Try this little thought experiment: Take a piece of paper, and in the next 2-3mins, in no more than 2-3 paragraphs, write down your philosophy of what guides you in therapy.
Most of us will struggle with this at first. But don’t give up. Park some time in the coming days to articulate your guiding philosophy in therapy, and come back to this post.
Let’s try another shorter thought experiment: Make up a title for a book on psychotherapy that you would go immediately to a bookstore to purchase.
Why am I suggesting for you to play around with the above exercises? Because you have to create your own first principles to guide what you do in therapy. In the previous blogpost, I highlighted the importance of developing first principles before methods. While it is perfectly fine to borrow ideas or get inspired from different schools of thought, there comes a stage in your professional development that you need to develop a guided and reliable way of working in therapy (This is especially crucial if you are a clinical supervisor, as you would need to impart your wisdom to other therapists).
We have some evidence that trying to model after another person doesn’t translate to improved performance.
In her last interview with Rich Simon, Virginia Satir was asked what she thought about neurolinguistic programming (NLP), which was modeled after her approach to therapy. Her response was, “I would not want to learn NLP, if you want to know the truth. I am not sure I could learn it”.
Unless you are a towering figure coupled with nurturing warmth like Satir, trying to mimic her will only take you so far. Even Carl Rogers was quoted to have said that “I’m not a Rogerian.”
Each individual’s therapeutic style is an uncharted territory. More than an issue of personal style or theoretical orientation, it is vital to go one more step further, and articulate your first principles that are the pillars of your therapy home.
Too often we are taught a methodology and how to deliver a particular approach without a clear gasp of its first principles (See Figure 1).
Figure 1. Bottom-Up Approach
When we are trying to learn, we should be going the other way around. We should instead go down to the first principles of what informs the theoretical underpinnings and the methods and techniques involved in specific interventions (see Figure 2).
Figure 2: Top-Down Approach
By reversing the process, we get to the operational level of first principles, we are then able to distill to the fundamental elements, and then choose whatever methods or approaches to deal with a particular situation.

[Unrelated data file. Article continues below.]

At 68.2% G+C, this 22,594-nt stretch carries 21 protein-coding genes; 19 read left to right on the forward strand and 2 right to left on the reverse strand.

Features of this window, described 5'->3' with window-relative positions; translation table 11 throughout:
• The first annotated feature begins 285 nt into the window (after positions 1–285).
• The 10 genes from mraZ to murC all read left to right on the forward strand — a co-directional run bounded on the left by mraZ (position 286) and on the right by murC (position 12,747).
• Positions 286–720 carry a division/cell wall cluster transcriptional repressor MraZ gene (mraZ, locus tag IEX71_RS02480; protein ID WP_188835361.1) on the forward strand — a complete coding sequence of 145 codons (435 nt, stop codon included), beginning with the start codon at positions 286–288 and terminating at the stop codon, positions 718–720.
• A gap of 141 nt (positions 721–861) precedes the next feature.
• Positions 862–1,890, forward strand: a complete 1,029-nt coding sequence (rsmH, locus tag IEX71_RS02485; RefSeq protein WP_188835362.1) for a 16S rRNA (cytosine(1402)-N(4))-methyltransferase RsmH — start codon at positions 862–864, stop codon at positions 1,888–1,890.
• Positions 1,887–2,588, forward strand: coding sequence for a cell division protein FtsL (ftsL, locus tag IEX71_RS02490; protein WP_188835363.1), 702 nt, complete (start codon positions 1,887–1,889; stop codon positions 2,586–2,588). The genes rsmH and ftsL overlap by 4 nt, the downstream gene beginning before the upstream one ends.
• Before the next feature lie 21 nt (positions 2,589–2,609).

The Three Ways
I propose three avenues that you can use to develop first principles in your clinical practice that relates to your native context:
1. Challenging Situations;
2. Mistakes, and
3. Connecting with Mentors.
1. Challenging Situations:
a. Comb through your work calendar, and call to mind the clients you’ve seen over the last 2-4 weeks;
b. Identify which consisted of challenging or difficult situations;
c. Classify them. Give the scenarios a name (i.e., ambivalent, challenging your credibility, client with no goals);
d. In each of those situations that you’ve classified, what were the default guiding principles that informed the way you interacted with your client?
To get into the weeds, you might want to check out our Taxonomy for Deliberate Practice Activities (TDPA) to help you spot a variety of challenges that you might face within the therapy hour.
Mistakes are a great way to develop sound principles of your own. Treat mistakes as puzzles to be solved.
Once you’ve parked your ego aside, and see a mistake as a moment for recalibration and deep learning, you can go, “what were the guiding principles that informed the way I interacted with this client?” Once you’ve worked backward to derive at your first principles, you can then go, “Okay. The next time when I’m faced with this type of situation, then I would do this…” This is where a new guiding first principle can emerge.
Here’s the truth about mistakes: It’s really hard not to take it personally. I made a big blunder just yesterday in one of the sessions. I’m still recovery from how silly I could be insensitive to a person’s background by my choice of words. Here’s the first principle I’ve gleaned from this painful experience: Prime Myself just before the session with key markers to watch out for. Reason: I can’t rely on my long term memory, and need the relevant information activated in my working memory. Why is this a first principle for me? Because it’s generalisable; this can be applied to many situations.